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Oysters with white soy and dehydrated tangerines

Cuts Both Ways

by Jen Karetnick | Photography by Michael Pisarri | Miami magazine | February 16, 2015

In my next life, I’d like to be reborn as Michael Mina. Actually, scratch that. I’d prefer to be Michael Mina now. The chef-owner, who leads the Mina Group, has 24 eateries under his care, a collection that has garnered him awards that include the 2013 induction into the James Beard Foundation’s Who’s Who of Food and Beverage in America. With his latest launch of Stripsteak at the Fontainebleau Miami Beach, it’s clear he’s perfected the art of resort dining—which means that he pleases all comers, all the time, no matter the day of the week, week of the month or month of the year.

Feeding the frequenters of resort accommodations is an art that one must continually hone to get right and keep getting right day in, day out. Mina has, does and, as far as I can tell, will continue to do so. He places most of his restaurants in luxe hotels and high-traffic buildings. He researches local products to bring to the table and changes the menus seasonally. He tailors food and cocktail lists, as well as decor, to reflect the rich histories—or bright futures—of the locales. And he hires executive chefs also experienced in heading up resort restaurants, such as Stripseak’s Derrick Roberts, whose résumé includes stints at high-end, tropical five-star outposts such as The Ritz-Carlton, St. Thomas and Hawaii’s Hualalai Resort.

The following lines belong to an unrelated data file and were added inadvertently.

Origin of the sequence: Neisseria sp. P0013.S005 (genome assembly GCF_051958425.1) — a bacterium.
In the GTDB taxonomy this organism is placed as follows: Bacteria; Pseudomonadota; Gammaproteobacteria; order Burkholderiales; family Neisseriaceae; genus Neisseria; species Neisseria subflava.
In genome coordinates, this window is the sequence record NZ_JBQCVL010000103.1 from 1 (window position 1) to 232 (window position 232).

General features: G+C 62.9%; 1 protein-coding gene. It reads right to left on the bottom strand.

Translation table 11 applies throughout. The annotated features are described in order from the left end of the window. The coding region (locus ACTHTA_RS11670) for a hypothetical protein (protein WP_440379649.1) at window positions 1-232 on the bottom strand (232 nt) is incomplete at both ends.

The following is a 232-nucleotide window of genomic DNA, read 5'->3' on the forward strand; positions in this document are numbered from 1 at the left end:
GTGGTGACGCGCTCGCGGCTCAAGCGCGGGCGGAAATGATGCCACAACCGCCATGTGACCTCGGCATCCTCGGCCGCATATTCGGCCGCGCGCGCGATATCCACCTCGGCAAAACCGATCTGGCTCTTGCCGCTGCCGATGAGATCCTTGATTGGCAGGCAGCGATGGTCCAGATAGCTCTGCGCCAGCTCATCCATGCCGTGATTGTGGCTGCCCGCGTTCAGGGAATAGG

Mina’s third restaurant in Miami, Stripsteak, a sibling to the eatery by the same name in Las Vegas, debuted almost a year to the day after Michael Mina 74 (which is also located in the Fontainebleau) was introduced to the dining public. Unlike Michael Mina 74, however, to which you must descend a staircase to reach, Stripsteak is immediately accessible. A two-story, indoor-outdoor restaurant that can seat up to 340, this 12,000-square-foot behemoth is actually cozier than it sounds, thanks to the rotunda design with the bar as centerpiece, a back wall of wine and a ceiling of art deco, geometric graduations. With textile tones of caramel, butterscotch and burnt umber, it reminds me of nothing more than a giant creme brulee sitting in a white ramekin.

That metaphor is apt, considering that the fare here, whether savory or sweet, is the sinful equivalent of a glorious dessert. You can dare to be on a diet walking in, but you will surely break it within seconds of being seated and the quartet of poppy seed-studded Parker house rolls, injected with liquified truffle butter, hits the table. The restaurant is essentially a steakhouse, with its requisite selection of Moyer Farms Angus, American and Australian wagyu and Japanese Mizayaki (A4 and A5) steaks to be charred to your preferred temperature on the wood-burning grill. There’s also a small selection of fish and shellfish for cooking a la plancha—local grouper, scallops, king salmon—as well as accompaniments ranging from smoked blue cheese to stone crab Oscar to add on. No matter the cut or country, the beef is all of outstanding quality, and if you can’t decide just which steak to order, take a stab at the American VS Australian wagyu main course, which allows you to adjudicate a juicy rib cap against succulent short rib. I call it a tie, given that the two preparations are so different, and secondary flavors of freshly grated horseradish, parsnip mash, trumpet mushroom and honey crisp apple also come into play. It’s certainly a fun way to taste-test wagyu-bred beef and see if you can actually tell the difference between countries of origin.